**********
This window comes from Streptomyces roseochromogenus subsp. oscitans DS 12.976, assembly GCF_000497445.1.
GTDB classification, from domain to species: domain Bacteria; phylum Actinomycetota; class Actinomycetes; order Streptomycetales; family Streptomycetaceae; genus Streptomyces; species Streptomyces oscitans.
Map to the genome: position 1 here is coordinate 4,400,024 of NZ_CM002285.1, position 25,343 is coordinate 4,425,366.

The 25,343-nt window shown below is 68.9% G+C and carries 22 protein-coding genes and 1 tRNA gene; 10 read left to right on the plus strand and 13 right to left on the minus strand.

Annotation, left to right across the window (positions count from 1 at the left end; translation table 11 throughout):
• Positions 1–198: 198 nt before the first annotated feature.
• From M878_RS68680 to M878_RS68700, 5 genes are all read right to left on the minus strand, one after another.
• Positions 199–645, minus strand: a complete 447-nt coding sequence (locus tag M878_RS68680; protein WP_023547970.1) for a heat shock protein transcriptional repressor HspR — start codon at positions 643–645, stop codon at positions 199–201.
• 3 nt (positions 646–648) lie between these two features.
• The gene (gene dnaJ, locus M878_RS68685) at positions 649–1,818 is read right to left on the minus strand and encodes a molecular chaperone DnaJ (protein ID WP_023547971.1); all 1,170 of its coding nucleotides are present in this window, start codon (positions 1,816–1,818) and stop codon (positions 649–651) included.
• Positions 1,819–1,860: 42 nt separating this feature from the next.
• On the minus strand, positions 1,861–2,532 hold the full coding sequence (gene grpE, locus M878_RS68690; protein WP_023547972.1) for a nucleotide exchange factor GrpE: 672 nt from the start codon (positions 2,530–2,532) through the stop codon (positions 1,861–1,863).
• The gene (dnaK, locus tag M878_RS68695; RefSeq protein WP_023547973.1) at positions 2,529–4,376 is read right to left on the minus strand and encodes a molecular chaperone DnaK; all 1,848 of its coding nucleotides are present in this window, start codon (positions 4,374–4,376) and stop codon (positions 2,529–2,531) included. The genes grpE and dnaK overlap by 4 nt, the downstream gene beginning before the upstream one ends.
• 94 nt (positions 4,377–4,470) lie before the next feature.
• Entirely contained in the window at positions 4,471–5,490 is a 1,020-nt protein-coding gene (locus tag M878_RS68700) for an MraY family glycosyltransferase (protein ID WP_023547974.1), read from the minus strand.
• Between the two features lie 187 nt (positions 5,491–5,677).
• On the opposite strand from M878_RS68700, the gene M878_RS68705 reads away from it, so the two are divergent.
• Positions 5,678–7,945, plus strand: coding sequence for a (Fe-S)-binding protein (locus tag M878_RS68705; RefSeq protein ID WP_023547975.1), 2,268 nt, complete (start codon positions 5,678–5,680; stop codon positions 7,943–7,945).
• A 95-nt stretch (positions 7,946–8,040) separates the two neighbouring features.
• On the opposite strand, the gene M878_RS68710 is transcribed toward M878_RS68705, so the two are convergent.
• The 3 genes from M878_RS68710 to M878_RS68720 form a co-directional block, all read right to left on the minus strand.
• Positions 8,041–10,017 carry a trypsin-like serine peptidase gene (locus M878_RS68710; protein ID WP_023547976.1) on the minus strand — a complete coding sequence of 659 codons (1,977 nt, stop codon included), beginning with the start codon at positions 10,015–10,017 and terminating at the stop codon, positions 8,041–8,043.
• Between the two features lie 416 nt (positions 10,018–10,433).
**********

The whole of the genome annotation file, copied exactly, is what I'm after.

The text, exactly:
This window comes from Streptomyces roseochromogenus subsp. oscitans DS 12.976, assembly GCF_000497445.1.
GTDB classification, from domain to species: domain Bacteria; phylum Actinomycetota; class Actinomycetes; order Streptomycetales; family Streptomycetaceae; genus Streptomyces; species Streptomyces oscitans.
Map to the genome: position 1 here is coordinate 4,400,024 of NZ_CM002285.1, position 25,343 is coordinate 4,425,366.

The 25,343-nt window shown below is 68.9% G+C and carries 22 protein-coding genes and 1 tRNA gene; 10 read left to right on the plus strand and 13 right to left on the minus strand.

Annotation, left to right across the window (positions count from 1 at the left end; translation table 11 throughout):
• Positions 1–198: 198 nt before the first annotated feature.
• From M878_RS68680 to M878_RS68700, 5 genes are all read right to left on the minus strand, one after another.
• Positions 199–645, minus strand: a complete 447-nt coding sequence (locus tag M878_RS68680; protein WP_023547970.1) for a heat shock protein transcriptional repressor HspR — start codon at positions 643–645, stop codon at positions 199–201.
• 3 nt (positions 646–648) lie between these two features.
• The gene (gene dnaJ, locus M878_RS68685) at positions 649–1,818 is read right to left on the minus strand and encodes a molecular chaperone DnaJ (protein ID WP_023547971.1); all 1,170 of its coding nucleotides are present in this window, start codon (positions 1,816–1,818) and stop codon (positions 649–651) included.
• Positions 1,819–1,860: 42 nt separating this feature from the next.
• On the minus strand, positions 1,861–2,532 hold the full coding sequence (gene grpE, locus M878_RS68690; protein WP_023547972.1) for a nucleotide exchange factor GrpE: 672 nt from the start codon (positions 2,530–2,532) through the stop codon (positions 1,861–1,863).
• The gene (dnaK, locus tag M878_RS68695; RefSeq protein WP_023547973.1) at positions 2,529–4,376 is read right to left on the minus strand and encodes a molecular chaperone DnaK; all 1,848 of its coding nucleotides are present in this window, start codon (positions 4,374–4,376) and stop codon (positions 2,529–2,531) included. The genes grpE and dnaK overlap by 4 nt, the downstream gene beginning before the upstream one ends.
• 94 nt (positions 4,377–4,470) lie before the next feature.
• Entirely contained in the window at positions 4,471–5,490 is a 1,020-nt protein-coding gene (locus tag M878_RS68700) for an MraY family glycosyltransferase (protein ID WP_023547974.1), read from the minus strand.
• Between the two features lie 187 nt (positions 5,491–5,677).
• On the opposite strand from M878_RS68700, the gene M878_RS68705 reads away from it, so the two are divergent.
• Positions 5,678–7,945, plus strand: coding sequence for a (Fe-S)-binding protein (locus tag M878_RS68705; RefSeq protein ID WP_023547975.1), 2,268 nt, complete (start codon positions 5,678–5,680; stop codon positions 7,943–7,945).
• A 95-nt stretch (positions 7,946–8,040) separates the two neighbouring features.
• On the opposite strand, the gene M878_RS68710 is transcribed toward M878_RS68705, so the two are convergent.
• The 3 genes from M878_RS68710 to M878_RS68720 form a co-directional block, all read right to left on the minus strand.
• Positions 8,041–10,017 carry a trypsin-like serine peptidase gene (locus M878_RS68710; protein ID WP_023547976.1) on the minus strand — a complete coding sequence of 659 codons (1,977 nt, stop codon included), beginning with the start codon at positions 10,015–10,017 and terminating at the stop codon, positions 8,041–8,043.
• Between the two features lie 416 nt (positions 10,018–10,433).